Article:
AbstractThis research looks at the need to create a better implementation of student-centred learning in Indonesia by creating a ‘safe and comfortable psychological’ space for Indonesian students working independently and collaboratively at individual or group level in undergraduate graphic design courses. It is argued that without such a safe space, students may feel unable to present their work
to its fullest and unable to disclose their ideas or learning issues. This research has identified the approachability of the tutor as a key element of this space, as it allows a trusting relationship to be developed between the student and tutor. Without a good relationship, feedback provided by tutors may be seen as hostile and critical by students who may, in turn, become disheartened and not
then reflect on recommendations, creating a cycle of mutual dissatisfaction.
Initial observations, interviews and questionnaire in Indonesia and the UK, and focus groups and a teaching intervention in Indonesia, all pointed to the need to provide an environment in which students felt able to share their thoughts about design and the learning process. A questionnaire developed by Schaub-De Jong et al. (2011) was used to examine how tutors provide reflective learning in small groups. The results showed that tutors, especially in Indonesia maintained a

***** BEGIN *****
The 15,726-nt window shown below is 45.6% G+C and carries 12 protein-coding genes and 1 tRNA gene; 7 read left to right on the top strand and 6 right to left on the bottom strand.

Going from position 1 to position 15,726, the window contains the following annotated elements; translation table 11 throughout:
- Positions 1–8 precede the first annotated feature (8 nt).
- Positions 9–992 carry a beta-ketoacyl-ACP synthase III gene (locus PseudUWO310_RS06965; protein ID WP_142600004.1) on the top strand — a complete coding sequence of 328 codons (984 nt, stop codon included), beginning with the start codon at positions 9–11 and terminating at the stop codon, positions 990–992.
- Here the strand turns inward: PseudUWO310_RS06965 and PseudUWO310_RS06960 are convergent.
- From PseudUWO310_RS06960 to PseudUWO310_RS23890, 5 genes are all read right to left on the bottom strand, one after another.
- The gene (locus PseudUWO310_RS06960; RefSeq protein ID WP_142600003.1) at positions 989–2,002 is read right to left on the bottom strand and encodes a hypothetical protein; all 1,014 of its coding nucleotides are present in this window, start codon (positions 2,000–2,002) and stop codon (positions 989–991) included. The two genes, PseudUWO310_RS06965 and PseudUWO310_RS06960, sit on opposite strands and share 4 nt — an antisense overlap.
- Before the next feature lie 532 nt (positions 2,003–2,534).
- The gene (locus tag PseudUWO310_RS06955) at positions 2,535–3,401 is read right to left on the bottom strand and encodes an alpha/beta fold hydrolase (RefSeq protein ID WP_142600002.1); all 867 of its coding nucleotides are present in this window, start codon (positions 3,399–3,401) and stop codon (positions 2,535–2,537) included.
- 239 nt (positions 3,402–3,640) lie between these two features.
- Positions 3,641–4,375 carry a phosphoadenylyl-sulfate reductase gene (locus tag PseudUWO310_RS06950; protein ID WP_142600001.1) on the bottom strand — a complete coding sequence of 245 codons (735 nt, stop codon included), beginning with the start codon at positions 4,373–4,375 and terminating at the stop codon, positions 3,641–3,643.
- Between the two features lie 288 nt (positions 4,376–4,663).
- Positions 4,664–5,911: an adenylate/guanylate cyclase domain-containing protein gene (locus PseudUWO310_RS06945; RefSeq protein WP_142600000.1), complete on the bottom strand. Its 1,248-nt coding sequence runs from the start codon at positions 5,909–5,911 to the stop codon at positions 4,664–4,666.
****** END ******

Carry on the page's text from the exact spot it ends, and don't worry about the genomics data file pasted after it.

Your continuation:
‘distance’ from their students, who in turn rated them as unapproachable.
Therefore, this research aimed to understand more about how approachability is viewed by Indonesian undergraduate graphic design students and how this could be used to develop safe learning environments. Mindful of the need to develop culturally sensitive interventions to foster approachability, the results from an online survey designed to capture Indonesian students’ views concerning approachability, were fed back to tutors during action learning sets, providing them with an opportunity to discuss their teaching styles and develop ways of increasing approachability. Following the tutors’ efforts to improve this, qualitative research instruments were used to gather student feedback. The results showed that students valued the changes the tutors had made and
that the perceived increase in approachability had enhanced their confidence and motivation to reflect on their work. It is therefore concluded that fostering approachability is an essential step in creating safe learning environments.
The contributions to knowledge include: the identification of shortcomings of ‘traditional’ Indonesian approaches to teaching in graphic design and the use of reflective learning as a means of developing SCL in Indonesia; the identification of approachability as a key element in improving student-tutor relationships with regards to establishing safe learning environments to enable reflection; and the use of Action Learning Sets (ALS) in Indonesia as a means of reforming individual
|Date of Award||2018|
|Sponsors||The Ministry of Research, Technology and Higher Education|
|Supervisor||Andree Woodcock (Supervisor) & Kollette Super (Supervisor)|